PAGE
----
‘The film industry is mafia-like’
Filmmaker Anish Kuruvilla is on a quest for ‘better cinema’. And he believes Tollywood is falling seriously short
CHARISMA MURARI Times News Network
WHAT lurks in the underbelly of Tollywood? Filmmaker Anish Kuruvilla has observations to share, and a disclaimer to add before he gets into them, “I have been in the industry for over 10 years. I have been an assistant director, actor and executive producer. I have been associated with critically acclaimed movies like Dollar Dreams, Anand and, more recently, Godavari. I am not some wasted daarudrinking loser. I know what I am talking about.”
And then he wastes no time in trying to explain why he had to make a movie that would be called Confessions of a Filmmaker, and that would do exactly what its title suggests. “The film industry is mafia-like. Everything is about family and bloodline, and anyone who doesn’t belong to any of the dynasties can’t break in,” he says, adding, “The industry is further divided by caste. People of a caste work together. Heck, the first question you are asked when you join a set is, ‘ay oor meeru’ (which village are you from). Give me a break. We are trying to make movies here! And we’ll never make a multi-starrer. Because every actor is concerned about how his fans would be affected. They all think they “owe” something to the fans, and that the fans would be annoyed if they worked with a certain actor!”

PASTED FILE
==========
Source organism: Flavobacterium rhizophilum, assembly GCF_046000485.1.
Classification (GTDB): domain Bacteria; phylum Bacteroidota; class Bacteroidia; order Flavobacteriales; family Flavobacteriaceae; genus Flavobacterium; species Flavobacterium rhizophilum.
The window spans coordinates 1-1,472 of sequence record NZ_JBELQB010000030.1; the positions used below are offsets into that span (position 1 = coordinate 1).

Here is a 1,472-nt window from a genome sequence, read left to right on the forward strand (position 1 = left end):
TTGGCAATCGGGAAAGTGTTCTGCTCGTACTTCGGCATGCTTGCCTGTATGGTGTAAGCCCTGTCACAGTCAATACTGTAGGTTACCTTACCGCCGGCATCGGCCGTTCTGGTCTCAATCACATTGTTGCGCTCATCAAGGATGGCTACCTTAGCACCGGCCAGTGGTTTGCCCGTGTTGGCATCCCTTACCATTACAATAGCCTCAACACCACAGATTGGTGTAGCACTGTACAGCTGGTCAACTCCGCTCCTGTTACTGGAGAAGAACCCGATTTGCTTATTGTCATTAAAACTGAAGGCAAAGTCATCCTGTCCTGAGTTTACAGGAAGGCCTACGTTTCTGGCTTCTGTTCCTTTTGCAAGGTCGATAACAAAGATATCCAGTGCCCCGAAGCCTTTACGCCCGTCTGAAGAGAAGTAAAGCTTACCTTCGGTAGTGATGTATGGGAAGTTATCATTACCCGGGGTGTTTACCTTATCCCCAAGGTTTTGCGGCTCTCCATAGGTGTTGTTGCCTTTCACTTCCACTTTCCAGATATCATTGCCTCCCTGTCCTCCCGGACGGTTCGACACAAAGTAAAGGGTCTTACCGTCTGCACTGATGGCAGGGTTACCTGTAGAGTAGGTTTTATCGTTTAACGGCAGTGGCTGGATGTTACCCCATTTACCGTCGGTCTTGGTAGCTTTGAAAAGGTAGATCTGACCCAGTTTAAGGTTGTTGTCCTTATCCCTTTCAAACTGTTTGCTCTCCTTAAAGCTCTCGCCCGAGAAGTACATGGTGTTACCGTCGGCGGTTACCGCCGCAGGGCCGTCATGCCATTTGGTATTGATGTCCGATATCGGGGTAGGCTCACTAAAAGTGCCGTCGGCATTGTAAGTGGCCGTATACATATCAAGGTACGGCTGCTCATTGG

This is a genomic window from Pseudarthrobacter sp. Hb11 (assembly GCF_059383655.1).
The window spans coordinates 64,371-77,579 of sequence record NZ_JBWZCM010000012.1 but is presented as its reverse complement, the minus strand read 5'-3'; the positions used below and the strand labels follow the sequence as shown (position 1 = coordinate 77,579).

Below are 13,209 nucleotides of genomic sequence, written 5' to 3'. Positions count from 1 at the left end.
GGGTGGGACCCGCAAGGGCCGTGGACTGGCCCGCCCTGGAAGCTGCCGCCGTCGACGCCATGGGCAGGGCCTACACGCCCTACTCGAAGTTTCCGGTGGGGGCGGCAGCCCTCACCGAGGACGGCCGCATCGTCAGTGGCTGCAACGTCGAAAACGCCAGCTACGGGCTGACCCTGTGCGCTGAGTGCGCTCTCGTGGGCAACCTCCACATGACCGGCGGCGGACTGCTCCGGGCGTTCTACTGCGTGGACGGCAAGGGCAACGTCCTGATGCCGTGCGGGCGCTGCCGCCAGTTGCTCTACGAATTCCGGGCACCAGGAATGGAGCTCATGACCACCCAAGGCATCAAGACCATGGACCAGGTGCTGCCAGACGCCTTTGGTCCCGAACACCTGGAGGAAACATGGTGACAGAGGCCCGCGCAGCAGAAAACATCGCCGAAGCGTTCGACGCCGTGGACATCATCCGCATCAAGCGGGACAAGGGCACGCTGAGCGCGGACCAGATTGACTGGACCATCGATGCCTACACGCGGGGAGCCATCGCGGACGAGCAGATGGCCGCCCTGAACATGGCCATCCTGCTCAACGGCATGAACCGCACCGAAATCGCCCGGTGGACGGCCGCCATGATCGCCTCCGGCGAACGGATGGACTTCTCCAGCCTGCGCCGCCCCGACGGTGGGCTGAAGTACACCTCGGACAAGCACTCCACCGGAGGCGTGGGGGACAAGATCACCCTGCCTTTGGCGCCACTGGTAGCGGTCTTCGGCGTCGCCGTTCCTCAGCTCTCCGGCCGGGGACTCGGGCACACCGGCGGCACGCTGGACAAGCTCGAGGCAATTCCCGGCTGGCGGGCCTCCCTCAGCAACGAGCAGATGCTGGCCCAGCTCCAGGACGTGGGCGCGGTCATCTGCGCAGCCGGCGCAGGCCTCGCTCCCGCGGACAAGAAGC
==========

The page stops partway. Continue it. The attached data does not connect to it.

Anish continues, “The Vajrotsavam (the 75th anniversary celebrations of Tollywood) speaks for how people are in the industry. They all came of as school kids. It is remembered for the mess it created. But no one wants to talk about it. For that will upset the powers that be, and people don’t want to alienate the big producers or directors. And the actors, well, they call all the shots anyway. It’s pathetic to see big directors getting up from their chairs and saluting – with bowed heads – heroes for just showing up on the sets. I have seen the socalled big directors grovelling.”
Why did Anish feel inspired to tell this story? “Because there is more to cinema than the titillating things that Tollywood wants us to see. They want to shove a song, which almost literally translates into sexual intercourse. And it has extremely suggestive hand-movements as well! It’s all rather atrocious. I believe cinema can be more meaningful. And I can say what I think because I am not getting my bread and butter from the big daddies, as it were.” How then are guys like him financing their movies? “By selling our land, cars, homes. It’s really as basic as that.”
needless to say some liberties where taken by the journalist in quoting me. i guess thats the way it is and i am fine with that.